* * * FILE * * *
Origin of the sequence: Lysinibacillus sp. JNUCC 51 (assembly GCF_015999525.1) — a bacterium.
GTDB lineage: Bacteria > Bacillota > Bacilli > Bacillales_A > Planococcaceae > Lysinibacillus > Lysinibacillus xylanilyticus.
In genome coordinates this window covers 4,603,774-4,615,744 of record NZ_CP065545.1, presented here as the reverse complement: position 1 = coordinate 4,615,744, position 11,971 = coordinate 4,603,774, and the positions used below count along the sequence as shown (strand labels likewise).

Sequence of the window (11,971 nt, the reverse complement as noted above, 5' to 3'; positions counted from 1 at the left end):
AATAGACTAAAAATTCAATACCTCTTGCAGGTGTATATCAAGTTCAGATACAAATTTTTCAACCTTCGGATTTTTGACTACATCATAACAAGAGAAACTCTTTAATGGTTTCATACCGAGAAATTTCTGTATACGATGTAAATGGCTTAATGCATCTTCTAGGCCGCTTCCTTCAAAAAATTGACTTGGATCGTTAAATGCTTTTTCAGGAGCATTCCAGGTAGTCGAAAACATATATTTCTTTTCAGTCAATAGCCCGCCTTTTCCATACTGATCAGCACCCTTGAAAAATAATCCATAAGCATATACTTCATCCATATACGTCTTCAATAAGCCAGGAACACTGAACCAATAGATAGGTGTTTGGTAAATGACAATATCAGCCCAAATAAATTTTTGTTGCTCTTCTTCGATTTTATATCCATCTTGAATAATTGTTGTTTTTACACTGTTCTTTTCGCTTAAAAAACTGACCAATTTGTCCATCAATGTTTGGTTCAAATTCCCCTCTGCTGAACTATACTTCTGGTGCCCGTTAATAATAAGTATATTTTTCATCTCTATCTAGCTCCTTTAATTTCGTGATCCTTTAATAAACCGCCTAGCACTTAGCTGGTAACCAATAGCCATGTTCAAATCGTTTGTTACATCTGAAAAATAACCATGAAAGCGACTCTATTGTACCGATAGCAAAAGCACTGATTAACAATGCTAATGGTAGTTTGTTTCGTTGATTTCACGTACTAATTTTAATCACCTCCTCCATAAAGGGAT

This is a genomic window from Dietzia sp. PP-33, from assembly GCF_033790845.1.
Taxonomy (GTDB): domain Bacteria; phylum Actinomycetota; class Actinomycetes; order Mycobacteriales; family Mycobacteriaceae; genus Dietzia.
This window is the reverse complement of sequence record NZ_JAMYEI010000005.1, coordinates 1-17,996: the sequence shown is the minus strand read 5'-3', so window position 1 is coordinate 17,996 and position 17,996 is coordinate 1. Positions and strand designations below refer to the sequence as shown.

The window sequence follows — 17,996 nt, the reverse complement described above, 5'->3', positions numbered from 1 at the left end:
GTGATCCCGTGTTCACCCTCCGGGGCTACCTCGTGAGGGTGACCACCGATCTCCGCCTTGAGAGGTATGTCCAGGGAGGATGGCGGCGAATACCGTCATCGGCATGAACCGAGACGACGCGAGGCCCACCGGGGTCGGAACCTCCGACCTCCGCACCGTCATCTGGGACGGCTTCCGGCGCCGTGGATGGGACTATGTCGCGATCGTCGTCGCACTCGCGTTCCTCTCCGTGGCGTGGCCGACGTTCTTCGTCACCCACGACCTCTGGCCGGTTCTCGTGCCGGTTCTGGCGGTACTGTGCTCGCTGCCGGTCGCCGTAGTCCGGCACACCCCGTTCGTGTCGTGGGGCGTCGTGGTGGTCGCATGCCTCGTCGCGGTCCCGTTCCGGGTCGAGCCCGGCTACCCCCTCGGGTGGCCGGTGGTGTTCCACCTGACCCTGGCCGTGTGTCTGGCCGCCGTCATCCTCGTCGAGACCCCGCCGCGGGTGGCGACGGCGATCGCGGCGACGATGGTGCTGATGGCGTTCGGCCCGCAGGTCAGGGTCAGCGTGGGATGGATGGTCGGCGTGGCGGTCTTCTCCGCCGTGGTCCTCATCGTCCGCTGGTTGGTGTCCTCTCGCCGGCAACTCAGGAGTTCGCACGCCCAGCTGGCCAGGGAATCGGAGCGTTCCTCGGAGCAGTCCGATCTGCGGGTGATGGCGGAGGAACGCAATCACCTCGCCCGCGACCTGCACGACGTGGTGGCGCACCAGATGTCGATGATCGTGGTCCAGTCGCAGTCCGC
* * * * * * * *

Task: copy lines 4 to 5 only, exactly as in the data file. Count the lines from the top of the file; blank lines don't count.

Sequence of the window (11,971 nt, the reverse complement as noted above, 5' to 3'; positions counted from 1 at the left end):
AATAGACTAAAAATTCAATACCTCTTGCAGGTGTATATCAAGTTCAGATACAAATTTTTCAACCTTCGGATTTTTGACTACATCATAACAAGAGAAACTCTTTAATGGTTTCATACCGAGAAATTTCTGTATACGATGTAAATGGCTTAATGCATCTTCTAGGCCGCTTCCTTCAAAAAATTGACTTGGATCGTTAAATGCTTTTTCAGGAGCATTCCAGGTAGTCGAAAACATATATTTCTTTTCAGTCAATAGCCCGCCTTTTCCATACTGATCAGCACCCTTGAAAAATAATCCATAAGCATATACTTCATCCATATACGTCTTCAATAAGCCAGGAACACTGAACCAATAGATAGGTGTTTGGTAAATGACAATATCAGCCCAAATAAATTTTTGTTGCTCTTCTTCGATTTTATATCCATCTTGAATAATTGTTGTTTTTACACTGTTCTTTTCGCTTAAAAAACTGACCAATTTGTCCATCAATGTTTGGTTCAAATTCCCCTCTGCTGAACTATACTTCTGGTGCCCGTTAATAATAAGTATATTTTTCATCTCTATCTAGCTCCTTTAATTTCGTGATCCTTTAATAAACCGCCTAGCACTTAGCTGGTAACCAATAGCCATGTTCAAATCGTTTGTTACATCTGAAAAATAACCATGAAAGCGACTCTATTGTACCGATAGCAAAAGCACTGATTAACAATGCTAATGGTAGTTTGTTTCGTTGATTTCACGTACTAATTTTAATCACCTCCTCCATAAAGGGAT